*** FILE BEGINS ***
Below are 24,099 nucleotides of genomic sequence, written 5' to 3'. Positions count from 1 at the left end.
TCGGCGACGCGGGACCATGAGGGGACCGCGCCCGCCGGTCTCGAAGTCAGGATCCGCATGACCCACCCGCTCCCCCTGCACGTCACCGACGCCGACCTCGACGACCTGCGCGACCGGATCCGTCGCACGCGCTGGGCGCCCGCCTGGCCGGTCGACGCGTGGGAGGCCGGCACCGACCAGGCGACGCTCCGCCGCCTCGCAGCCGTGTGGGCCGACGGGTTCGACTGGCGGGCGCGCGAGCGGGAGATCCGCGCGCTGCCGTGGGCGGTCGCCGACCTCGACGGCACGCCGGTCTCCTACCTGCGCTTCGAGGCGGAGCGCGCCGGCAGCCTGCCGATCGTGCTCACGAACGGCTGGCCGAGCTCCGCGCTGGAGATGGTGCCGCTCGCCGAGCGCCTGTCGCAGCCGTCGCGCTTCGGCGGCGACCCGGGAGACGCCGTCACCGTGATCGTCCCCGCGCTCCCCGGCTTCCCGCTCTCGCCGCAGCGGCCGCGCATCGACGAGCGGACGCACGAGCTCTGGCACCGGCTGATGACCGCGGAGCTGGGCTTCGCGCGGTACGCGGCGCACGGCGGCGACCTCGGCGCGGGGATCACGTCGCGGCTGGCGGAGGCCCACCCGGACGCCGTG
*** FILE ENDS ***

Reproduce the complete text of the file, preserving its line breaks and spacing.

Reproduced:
Below are 24,099 nucleotides of genomic sequence, written 5' to 3'. Positions count from 1 at the left end.
TCGGCGACGCGGGACCATGAGGGGACCGCGCCCGCCGGTCTCGAAGTCAGGATCCGCATGACCCACCCGCTCCCCCTGCACGTCACCGACGCCGACCTCGACGACCTGCGCGACCGGATCCGTCGCACGCGCTGGGCGCCCGCCTGGCCGGTCGACGCGTGGGAGGCCGGCACCGACCAGGCGACGCTCCGCCGCCTCGCAGCCGTGTGGGCCGACGGGTTCGACTGGCGGGCGCGCGAGCGGGAGATCCGCGCGCTGCCGTGGGCGGTCGCCGACCTCGACGGCACGCCGGTCTCCTACCTGCGCTTCGAGGCGGAGCGCGCCGGCAGCCTGCCGATCGTGCTCACGAACGGCTGGCCGAGCTCCGCGCTGGAGATGGTGCCGCTCGCCGAGCGCCTGTCGCAGCCGTCGCGCTTCGGCGGCGACCCGGGAGACGCCGTCACCGTGATCGTCCCCGCGCTCCCCGGCTTCCCGCTCTCGCCGCAGCGGCCGCGCATCGACGAGCGGACGCACGAGCTCTGGCACCGGCTGATGACCGCGGAGCTGGGCTTCGCGCGGTACGCGGCGCACGGCGGCGACCTCGGCGCGGGGATCACGTCGCGGCTGGCGGAGGCCCACCCGGACGCCGTG